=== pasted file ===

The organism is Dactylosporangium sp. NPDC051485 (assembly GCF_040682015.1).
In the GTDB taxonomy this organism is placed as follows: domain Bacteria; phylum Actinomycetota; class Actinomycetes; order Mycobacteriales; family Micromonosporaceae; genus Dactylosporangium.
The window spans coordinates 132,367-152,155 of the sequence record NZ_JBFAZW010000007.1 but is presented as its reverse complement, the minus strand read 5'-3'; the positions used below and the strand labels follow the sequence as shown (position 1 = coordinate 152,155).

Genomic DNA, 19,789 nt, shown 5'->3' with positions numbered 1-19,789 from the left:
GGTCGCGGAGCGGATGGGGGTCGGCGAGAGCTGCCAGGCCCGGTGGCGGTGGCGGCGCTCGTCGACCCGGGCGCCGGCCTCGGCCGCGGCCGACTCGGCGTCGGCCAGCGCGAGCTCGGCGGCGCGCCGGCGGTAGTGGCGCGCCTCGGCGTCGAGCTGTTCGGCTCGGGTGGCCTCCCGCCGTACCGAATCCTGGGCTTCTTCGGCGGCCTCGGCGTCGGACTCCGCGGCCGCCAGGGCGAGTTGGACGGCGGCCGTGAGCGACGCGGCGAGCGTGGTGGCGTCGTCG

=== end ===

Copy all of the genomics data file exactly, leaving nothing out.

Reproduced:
The organism is Dactylosporangium sp. NPDC051485 (assembly GCF_040682015.1).
In the GTDB taxonomy this organism is placed as follows: domain Bacteria; phylum Actinomycetota; class Actinomycetes; order Mycobacteriales; family Micromonosporaceae; genus Dactylosporangium.
The window spans coordinates 132,367-152,155 of the sequence record NZ_JBFAZW010000007.1 but is presented as its reverse complement, the minus strand read 5'-3'; the positions used below and the strand labels follow the sequence as shown (position 1 = coordinate 152,155).

Genomic DNA, 19,789 nt, shown 5'->3' with positions numbered 1-19,789 from the left:
GGTCGCGGAGCGGATGGGGGTCGGCGAGAGCTGCCAGGCCCGGTGGCGGTGGCGGCGCTCGTCGACCCGGGCGCCGGCCTCGGCCGCGGCCGACTCGGCGTCGGCCAGCGCGAGCTCGGCGGCGCGCCGGCGGTAGTGGCGCGCCTCGGCGTCGAGCTGTTCGGCTCGGGTGGCCTCCCGCCGTACCGAATCCTGGGCTTCTTCGGCGGCCTCGGCGTCGGACTCCGCGGCCGCCAGGGCGAGTTGGACGGCGGCCGTGAGCGACGCGGCGAGCGTGGTGGCGTCGTCG